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Because wherever you go, there you are
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Wednesday, March 08, 2006


Elizabeth Bumiller writes in the New York Times:
There were no questions about the Dubai ports deal. There was little talk of Vice President Dick Cheney's accidental shooting of a fellow quail hunter. The words "Iraq" and "Katrina" hardly came up at all.

Through five days and three countries last week, George W. Bush got a little of what beleaguered American presidents always look for on foreign trips: a chance to set aside problems at home.

True, the trip had troubles of its own. Anti-Bush riots led by Islamists exploded from Hyderabad north to Kashmir, Islamabad was in lockdown because of the risks of bringing the president into Osama bin Laden's backyard, and an American diplomat died in a suicide bombing in Karachi. But compared with Mr. Bush's most recent trips to South America and Asia — one dominated by demonstrations led by President Hugo Chávez of Venezuela and the other by problems in Iraq — the president's visit to the subcontinent was a relief for him.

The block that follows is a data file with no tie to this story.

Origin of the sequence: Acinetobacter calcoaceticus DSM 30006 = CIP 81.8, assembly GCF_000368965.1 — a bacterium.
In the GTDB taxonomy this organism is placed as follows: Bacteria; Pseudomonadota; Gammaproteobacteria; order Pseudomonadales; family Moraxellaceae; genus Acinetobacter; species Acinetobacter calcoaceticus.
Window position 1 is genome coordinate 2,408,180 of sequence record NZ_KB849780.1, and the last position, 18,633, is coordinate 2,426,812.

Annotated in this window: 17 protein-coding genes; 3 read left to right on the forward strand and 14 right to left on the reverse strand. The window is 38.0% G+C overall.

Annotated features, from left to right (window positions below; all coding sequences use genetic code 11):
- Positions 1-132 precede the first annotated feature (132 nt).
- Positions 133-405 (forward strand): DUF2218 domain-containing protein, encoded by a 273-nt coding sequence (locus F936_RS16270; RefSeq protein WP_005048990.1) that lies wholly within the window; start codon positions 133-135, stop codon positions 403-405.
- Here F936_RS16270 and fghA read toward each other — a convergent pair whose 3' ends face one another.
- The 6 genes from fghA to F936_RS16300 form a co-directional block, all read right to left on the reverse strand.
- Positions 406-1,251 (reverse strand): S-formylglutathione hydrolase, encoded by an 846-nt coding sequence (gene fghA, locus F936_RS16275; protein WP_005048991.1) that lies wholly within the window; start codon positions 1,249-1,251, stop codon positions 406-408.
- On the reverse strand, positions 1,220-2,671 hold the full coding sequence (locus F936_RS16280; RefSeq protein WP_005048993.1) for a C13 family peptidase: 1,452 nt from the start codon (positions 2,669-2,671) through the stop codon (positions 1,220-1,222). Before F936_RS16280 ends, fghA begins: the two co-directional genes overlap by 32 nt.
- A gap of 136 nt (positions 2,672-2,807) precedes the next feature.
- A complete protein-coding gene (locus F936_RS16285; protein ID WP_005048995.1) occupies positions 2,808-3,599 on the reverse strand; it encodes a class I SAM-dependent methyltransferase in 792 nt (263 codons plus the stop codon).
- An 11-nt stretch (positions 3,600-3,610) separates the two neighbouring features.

To Bush, it's always vacation time. Nothing perturbs hims. An important visit with strategic allies is "a chance to set aside problems at home." We wouldn't want something as minor as, say, the death of an American diplomat to perturb him, to disturb the Boy King's rest, now, would we?

Then again, the death of 2300 American servicemen and more than 100,000 Iraqis hasn't gotten in the way of his well-needed rest or his work-out schedule, either. Or the loss of a major American city. Or the worry that bird flu could kill millions.

No. He's toned, he's rich, and he's safe. The rest of us, the 99.99% who aren't the "haves and the have-mores" don't matter. As long as the oil is being pumped and the money keeps rolling in, all is well in Bushworld.


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